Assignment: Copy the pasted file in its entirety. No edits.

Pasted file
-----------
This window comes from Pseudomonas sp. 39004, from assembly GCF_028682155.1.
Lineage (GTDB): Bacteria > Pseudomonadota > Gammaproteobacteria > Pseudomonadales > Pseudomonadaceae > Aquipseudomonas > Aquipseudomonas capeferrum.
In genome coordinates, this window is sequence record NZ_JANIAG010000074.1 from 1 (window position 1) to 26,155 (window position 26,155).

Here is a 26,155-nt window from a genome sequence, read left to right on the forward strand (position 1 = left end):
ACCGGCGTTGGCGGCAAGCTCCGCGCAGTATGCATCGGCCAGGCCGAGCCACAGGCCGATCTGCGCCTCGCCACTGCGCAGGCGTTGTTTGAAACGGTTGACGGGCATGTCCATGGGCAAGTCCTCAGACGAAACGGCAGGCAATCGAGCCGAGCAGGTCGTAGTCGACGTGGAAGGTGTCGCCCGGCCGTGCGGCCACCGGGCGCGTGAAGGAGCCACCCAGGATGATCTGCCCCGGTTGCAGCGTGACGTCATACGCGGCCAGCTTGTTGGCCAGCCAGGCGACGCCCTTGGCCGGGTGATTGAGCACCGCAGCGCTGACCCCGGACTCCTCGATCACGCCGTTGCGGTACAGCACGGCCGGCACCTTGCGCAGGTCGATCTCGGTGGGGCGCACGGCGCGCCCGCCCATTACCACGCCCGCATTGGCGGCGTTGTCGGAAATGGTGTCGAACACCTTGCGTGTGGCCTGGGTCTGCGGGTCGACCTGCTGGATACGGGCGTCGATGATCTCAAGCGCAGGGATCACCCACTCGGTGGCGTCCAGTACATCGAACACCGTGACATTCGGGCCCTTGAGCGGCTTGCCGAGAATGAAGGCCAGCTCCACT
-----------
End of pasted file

This window comes from Pseudomonas sp. 39004, from assembly GCF_028682155.1.
Lineage (GTDB): Bacteria > Pseudomonadota > Gammaproteobacteria > Pseudomonadales > Pseudomonadaceae > Aquipseudomonas > Aquipseudomonas capeferrum.
In genome coordinates, this window is sequence record NZ_JANIAG010000074.1 from 1 (window position 1) to 26,155 (window position 26,155).

Here is a 26,155-nt window from a genome sequence, read left to right on the forward strand (position 1 = left end):
ACCGGCGTTGGCGGCAAGCTCCGCGCAGTATGCATCGGCCAGGCCGAGCCACAGGCCGATCTGCGCCTCGCCACTGCGCAGGCGTTGTTTGAAACGGTTGACGGGCATGTCCATGGGCAAGTCCTCAGACGAAACGGCAGGCAATCGAGCCGAGCAGGTCGTAGTCGACGTGGAAGGTGTCGCCCGGCCGTGCGGCCACCGGGCGCGTGAAGGAGCCACCCAGGATGATCTGCCCCGGTTGCAGCGTGACGTCATACGCGGCCAGCTTGTTGGCCAGCCAGGCGACGCCCTTGGCCGGGTGATTGAGCACCGCAGCGCTGACCCCGGACTCCTCGATCACGCCGTTGCGGTACAGCACGGCCGGCACCTTGCGCAGGTCGATCTCGGTGGGGCGCACGGCGCGCCCGCCCATTACCACGCCCGCATTGGCGGCGTTGTCGGAAATGGTGTCGAACACCTTGCGTGTGGCCTGGGTCTGCGGGTCGACCTGCTGGATACGGGCGTCGATGATCTCAAGCGCAGGGATCACCCACTCGGTGGCGTCCAGTACATCGAACACCGTGACATTCGGGCCCTTGAGCGGCTTGCCGAGAATGAAGGCCAGCTCCACT